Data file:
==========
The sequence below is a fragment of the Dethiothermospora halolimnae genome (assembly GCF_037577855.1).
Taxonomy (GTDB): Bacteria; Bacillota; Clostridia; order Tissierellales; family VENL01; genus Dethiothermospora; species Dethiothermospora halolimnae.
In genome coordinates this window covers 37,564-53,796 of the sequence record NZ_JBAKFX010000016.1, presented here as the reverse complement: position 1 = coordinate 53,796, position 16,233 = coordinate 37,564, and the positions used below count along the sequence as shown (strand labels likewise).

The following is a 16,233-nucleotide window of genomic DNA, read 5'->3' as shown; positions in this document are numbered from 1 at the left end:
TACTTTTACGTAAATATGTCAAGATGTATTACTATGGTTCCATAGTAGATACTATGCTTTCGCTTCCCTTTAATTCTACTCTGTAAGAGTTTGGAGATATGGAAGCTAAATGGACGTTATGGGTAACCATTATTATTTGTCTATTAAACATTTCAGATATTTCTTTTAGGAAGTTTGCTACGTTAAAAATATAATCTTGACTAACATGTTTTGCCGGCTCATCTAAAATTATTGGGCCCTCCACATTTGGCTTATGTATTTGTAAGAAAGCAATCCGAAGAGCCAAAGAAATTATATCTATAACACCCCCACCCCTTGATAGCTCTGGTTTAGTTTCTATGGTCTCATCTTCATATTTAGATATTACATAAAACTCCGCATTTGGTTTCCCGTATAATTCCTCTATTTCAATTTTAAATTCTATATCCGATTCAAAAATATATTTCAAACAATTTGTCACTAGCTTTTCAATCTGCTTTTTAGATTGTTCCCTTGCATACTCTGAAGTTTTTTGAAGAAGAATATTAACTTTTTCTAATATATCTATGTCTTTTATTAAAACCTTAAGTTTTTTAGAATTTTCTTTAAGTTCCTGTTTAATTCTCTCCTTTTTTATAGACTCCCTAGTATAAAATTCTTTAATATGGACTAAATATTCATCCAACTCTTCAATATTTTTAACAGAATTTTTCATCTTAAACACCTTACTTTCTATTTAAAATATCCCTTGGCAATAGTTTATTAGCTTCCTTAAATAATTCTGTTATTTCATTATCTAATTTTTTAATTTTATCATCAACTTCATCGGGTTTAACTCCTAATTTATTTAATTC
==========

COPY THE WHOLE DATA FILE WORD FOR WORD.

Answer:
The sequence below is a fragment of the Dethiothermospora halolimnae genome (assembly GCF_037577855.1).
Taxonomy (GTDB): Bacteria; Bacillota; Clostridia; order Tissierellales; family VENL01; genus Dethiothermospora; species Dethiothermospora halolimnae.
In genome coordinates this window covers 37,564-53,796 of the sequence record NZ_JBAKFX010000016.1, presented here as the reverse complement: position 1 = coordinate 53,796, position 16,233 = coordinate 37,564, and the positions used below count along the sequence as shown (strand labels likewise).

The following is a 16,233-nucleotide window of genomic DNA, read 5'->3' as shown; positions in this document are numbered from 1 at the left end:
TACTTTTACGTAAATATGTCAAGATGTATTACTATGGTTCCATAGTAGATACTATGCTTTCGCTTCCCTTTAATTCTACTCTGTAAGAGTTTGGAGATATGGAAGCTAAATGGACGTTATGGGTAACCATTATTATTTGTCTATTAAACATTTCAGATATTTCTTTTAGGAAGTTTGCTACGTTAAAAATATAATCTTGACTAACATGTTTTGCCGGCTCATCTAAAATTATTGGGCCCTCCACATTTGGCTTATGTATTTGTAAGAAAGCAATCCGAAGAGCCAAAGAAATTATATCTATAACACCCCCACCCCTTGATAGCTCTGGTTTAGTTTCTATGGTCTCATCTTCATATTTAGATATTACATAAAACTCCGCATTTGGTTTCCCGTATAATTCCTCTATTTCAATTTTAAATTCTATATCCGATTCAAAAATATATTTCAAACAATTTGTCACTAGCTTTTCAATCTGCTTTTTAGATTGTTCCCTTGCATACTCTGAAGTTTTTTGAAGAAGAATATTAACTTTTTCTAATATATCTATGTCTTTTATTAAAACCTTAAGTTTTTTAGAATTTTCTTTAAGTTCCTGTTTAATTCTCTCCTTTTTTATAGACTCCCTAGTATAAAATTCTTTAATATGGACTAAATATTCATCCAACTCTTCAATATTTTTAACAGAATTTTTCATCTTAAACACCTTACTTTCTATTTAAAATATCCCTTGGCAATAGTTTATTAGCTTCCTTAAATAATTCTGTTATTTCATTATCTAATTTTTTAATTTTATCATCAACTTCATCGGGTTTAACTCCTAATTTATTTAATTC